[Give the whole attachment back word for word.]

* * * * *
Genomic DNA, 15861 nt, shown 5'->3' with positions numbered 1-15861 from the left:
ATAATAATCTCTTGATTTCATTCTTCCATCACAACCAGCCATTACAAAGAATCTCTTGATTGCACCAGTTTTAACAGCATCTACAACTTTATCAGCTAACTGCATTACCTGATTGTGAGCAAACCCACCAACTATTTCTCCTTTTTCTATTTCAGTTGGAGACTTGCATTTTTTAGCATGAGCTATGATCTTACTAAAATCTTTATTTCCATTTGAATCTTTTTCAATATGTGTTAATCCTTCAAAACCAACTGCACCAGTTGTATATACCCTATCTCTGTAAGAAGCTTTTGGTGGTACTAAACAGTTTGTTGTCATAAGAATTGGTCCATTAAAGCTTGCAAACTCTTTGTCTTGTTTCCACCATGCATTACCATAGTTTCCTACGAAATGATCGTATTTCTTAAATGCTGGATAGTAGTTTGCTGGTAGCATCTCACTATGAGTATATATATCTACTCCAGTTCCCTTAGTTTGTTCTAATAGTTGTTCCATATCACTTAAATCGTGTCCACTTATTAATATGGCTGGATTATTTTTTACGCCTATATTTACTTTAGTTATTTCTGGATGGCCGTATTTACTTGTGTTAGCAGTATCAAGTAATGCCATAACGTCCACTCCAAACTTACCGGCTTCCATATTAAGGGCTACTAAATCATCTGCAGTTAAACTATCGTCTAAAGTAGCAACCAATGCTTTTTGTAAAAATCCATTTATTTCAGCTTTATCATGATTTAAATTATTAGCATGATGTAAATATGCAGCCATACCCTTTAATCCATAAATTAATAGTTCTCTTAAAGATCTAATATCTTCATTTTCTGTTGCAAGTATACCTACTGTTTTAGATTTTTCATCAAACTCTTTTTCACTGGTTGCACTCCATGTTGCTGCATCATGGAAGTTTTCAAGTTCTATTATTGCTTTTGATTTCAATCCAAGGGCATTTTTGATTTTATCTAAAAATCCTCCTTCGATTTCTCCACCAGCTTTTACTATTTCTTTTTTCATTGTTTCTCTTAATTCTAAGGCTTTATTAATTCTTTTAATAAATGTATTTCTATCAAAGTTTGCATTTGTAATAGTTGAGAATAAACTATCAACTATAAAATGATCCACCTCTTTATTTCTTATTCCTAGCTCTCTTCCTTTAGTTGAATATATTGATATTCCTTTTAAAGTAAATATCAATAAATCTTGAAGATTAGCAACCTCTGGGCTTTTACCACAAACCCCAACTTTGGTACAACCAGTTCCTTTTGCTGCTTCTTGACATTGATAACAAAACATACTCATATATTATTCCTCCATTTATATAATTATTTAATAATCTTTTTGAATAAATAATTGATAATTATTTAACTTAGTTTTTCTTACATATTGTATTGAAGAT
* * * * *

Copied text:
Genomic DNA, 15861 nt, shown 5'->3' with positions numbered 1-15861 from the left:
ATAATAATCTCTTGATTTCATTCTTCCATCACAACCAGCCATTACAAAGAATCTCTTGATTGCACCAGTTTTAACAGCATCTACAACTTTATCAGCTAACTGCATTACCTGATTGTGAGCAAACCCACCAACTATTTCTCCTTTTTCTATTTCAGTTGGAGACTTGCATTTTTTAGCATGAGCTATGATCTTACTAAAATCTTTATTTCCATTTGAATCTTTTTCAATATGTGTTAATCCTTCAAAACCAACTGCACCAGTTGTATATACCCTATCTCTGTAAGAAGCTTTTGGTGGTACTAAACAGTTTGTTGTCATAAGAATTGGTCCATTAAAGCTTGCAAACTCTTTGTCTTGTTTCCACCATGCATTACCATAGTTTCCTACGAAATGATCGTATTTCTTAAATGCTGGATAGTAGTTTGCTGGTAGCATCTCACTATGAGTATATATATCTACTCCAGTTCCCTTAGTTTGTTCTAATAGTTGTTCCATATCACTTAAATCGTGTCCACTTATTAATATGGCTGGATTATTTTTTACGCCTATATTTACTTTAGTTATTTCTGGATGGCCGTATTTACTTGTGTTAGCAGTATCAAGTAATGCCATAACGTCCACTCCAAACTTACCGGCTTCCATATTAAGGGCTACTAAATCATCTGCAGTTAAACTATCGTCTAAAGTAGCAACCAATGCTTTTTGTAAAAATCCATTTATTTCAGCTTTATCATGATTTAAATTATTAGCATGATGTAAATATGCAGCCATACCCTTTAATCCATAAATTAATAGTTCTCTTAAAGATCTAATATCTTCATTTTCTGTTGCAAGTATACCTACTGTTTTAGATTTTTCATCAAACTCTTTTTCACTGGTTGCACTCCATGTTGCTGCATCATGGAAGTTTTCAAGTTCTATTATTGCTTTTGATTTCAATCCAAGGGCATTTTTGATTTTATCTAAAAATCCTCCTTCGATTTCTCCACCAGCTTTTACTATTTCTTTTTTCATTGTTTCTCTTAATTCTAAGGCTTTATTAATTCTTTTAATAAATGTATTTCTATCAAAGTTTGCATTTGTAATAGTTGAGAATAAACTATCAACTATAAAATGATCCACCTCTTTATTTCTTATTCCTAGCTCTCTTCCTTTAGTTGAATATATTGATATTCCTTTTAAAGTAAATATCAATAAATCTTGAAGATTAGCAACCTCTGGGCTTTTACCACAAACCCCAACTTTGGTACAACCAGTTCCTTTTGCTGCTTCTTGACATTGATAACAAAACATACTCATATATTATTCCTCCATTTATATAATTATTTAATAATCTTTTTGAATAAATAATTGATAATTATTTAACTTAGTTTTTCTTACATATTGTATTGAAGAT